I am available for other events, too. My email is in the sidebar at the right!

External links

American Association of Pharmaceutical Scientists

18 February 2021

“What’s it for?” and other questions

What's it for?
Today, I am going to be a lazy blogger and mostly point to ideas in other people’s books.

In The Practice: Shipping Creative Work, Seth Godin returns to this question repeatedly:

“What’s it for?”

This is a great question to stop and ask yourself occasionally when designing something. It helps ensure that whatever you’re doing is deliberate (or intentional, as Godin puts it).

Those logos around the title? What are they for?

That abstract on the poster? What are they for?

Those acknowledgements at the end? What are they for?

If you can’t answer that, why is it on the poster?

Scott Berkun has another book that I want to read, How Design Makes the World, but haven’t yet. However, he just shared a blog post about how to look at designed things more critically. And, like Godin, Berkun has questions. Here are a few questions that got my attention and that I think are relevant for posters.

  • Is it clear what it does? Is easy to learn? Does it work reliably?
  • What message is its style sending to you?
  • Who is included or excluded from participating in using it?
  • What systems is this design a part of? Are those systems working well?
  • Does this design create flow or conflict?
But there are more! Check the full post for more.

12 February 2021

The Cosmo rule is dead

For years, I’ve used covers of Cosmopolitan magazine to illustrate a point.

Cosompolitan magazine cover, featuring "sex" headline in the upper left.

Cosompolitan magazine cover, featuring "sex" headline in the upper left.

Cosompolitan magazine cover, featuring "sex" headline in the upper left.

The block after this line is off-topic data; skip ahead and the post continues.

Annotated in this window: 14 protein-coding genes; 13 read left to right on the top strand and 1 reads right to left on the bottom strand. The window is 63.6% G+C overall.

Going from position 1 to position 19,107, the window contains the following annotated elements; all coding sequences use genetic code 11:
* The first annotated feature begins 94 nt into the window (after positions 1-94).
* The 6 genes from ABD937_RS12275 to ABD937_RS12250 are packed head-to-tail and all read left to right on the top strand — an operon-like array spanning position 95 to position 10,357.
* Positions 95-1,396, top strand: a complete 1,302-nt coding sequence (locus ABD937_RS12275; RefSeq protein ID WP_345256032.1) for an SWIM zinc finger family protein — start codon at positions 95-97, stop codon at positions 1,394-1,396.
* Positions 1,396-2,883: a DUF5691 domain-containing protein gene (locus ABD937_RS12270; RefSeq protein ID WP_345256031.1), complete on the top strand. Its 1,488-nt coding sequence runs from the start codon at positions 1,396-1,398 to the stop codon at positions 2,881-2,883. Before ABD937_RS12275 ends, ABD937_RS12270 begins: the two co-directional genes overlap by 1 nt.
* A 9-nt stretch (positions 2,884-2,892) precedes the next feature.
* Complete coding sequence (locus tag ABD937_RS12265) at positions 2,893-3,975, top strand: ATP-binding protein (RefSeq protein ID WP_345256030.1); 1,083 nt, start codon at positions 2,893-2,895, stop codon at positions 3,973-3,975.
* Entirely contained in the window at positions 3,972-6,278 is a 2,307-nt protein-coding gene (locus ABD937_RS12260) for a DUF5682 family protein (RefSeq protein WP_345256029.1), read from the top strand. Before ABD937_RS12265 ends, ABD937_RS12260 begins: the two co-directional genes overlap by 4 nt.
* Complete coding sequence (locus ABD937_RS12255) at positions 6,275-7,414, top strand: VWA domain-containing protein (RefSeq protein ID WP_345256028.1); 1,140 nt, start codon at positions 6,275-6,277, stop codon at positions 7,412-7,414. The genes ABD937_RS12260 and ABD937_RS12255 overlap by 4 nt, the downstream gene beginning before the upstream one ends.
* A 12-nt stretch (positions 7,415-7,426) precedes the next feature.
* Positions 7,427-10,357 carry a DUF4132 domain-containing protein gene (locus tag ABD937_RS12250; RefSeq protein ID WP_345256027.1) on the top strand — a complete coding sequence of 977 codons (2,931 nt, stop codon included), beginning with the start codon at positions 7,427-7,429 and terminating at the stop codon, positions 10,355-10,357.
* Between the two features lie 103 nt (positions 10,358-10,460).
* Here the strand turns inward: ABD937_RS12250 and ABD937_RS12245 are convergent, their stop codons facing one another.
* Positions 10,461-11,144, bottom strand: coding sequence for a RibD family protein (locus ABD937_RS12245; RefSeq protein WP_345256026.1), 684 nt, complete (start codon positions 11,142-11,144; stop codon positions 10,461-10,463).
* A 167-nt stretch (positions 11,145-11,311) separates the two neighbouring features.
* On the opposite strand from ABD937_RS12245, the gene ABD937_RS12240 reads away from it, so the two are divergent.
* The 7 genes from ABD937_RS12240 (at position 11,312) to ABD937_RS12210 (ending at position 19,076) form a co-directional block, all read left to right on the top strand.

Cosmo always had a sex story, and it was always featured in the upper left corner of the cover. That’s where people who read in English look first. Sex sells, so of course that’s where you want to put a sexy headline.

But I can’t use Cosmo as my example any more. I went looking for more recent examples and found the newest cover:

Cosompolitan magazine cover from February 2021, featuring "The acne issue" in the upper left.


A search through the magazine’s Twitter feed for the last year shows this is no aberration. The sexy headlines seem to have been mostly banished from the cover for a while. 

Clearly Cosmo is under the control of a new editorial staff or new graphic design staff. Can’t tell which. Or maybe it’s a reflection of more of its readers being online, so the “gotta compete for attention on the supermarket check-out rack” need is less pressing. 

If that’s so, that’s worth noting. Graphic design changes with time. Being viewed on the supermarket checkout is different than being seen on a screen. 

As conferences moved online in the last year, similar forces are at work today for conference posters. Many design principles are the same, but the design demands of choosing which physical piece of paper on a board in a hallway to view are not the same as navigating menus on screen.

The Cosmopolitan rule (put your sexiest stuff in the upper left) is DEAD.

Now I have to come up with a new, more au courant metaphor to describe the importance of that upper left part of the page.

Related posts

The Cosmo principle

04 February 2021

Pre-order Better Posters and get 30% off!

The Better Posters book continues to inch closer to reality! Today, Pelagic Publishing showed the first teaser images of the inside of the book:


Better Posters book cover and four sample pages.

And even better, they announced that you can pre-order the book for a generous 30% off! 

30% off!
That’s right, 30%! Enter the code POSTERS30 when you visit the page here!

I am a first time author, and everything I have heard from other people who have written books in the last couple of years is that pre-orders help a book tremendously. There has never been a better time to be one of the first to get this long awaited and long needed book.

Thank you for your support!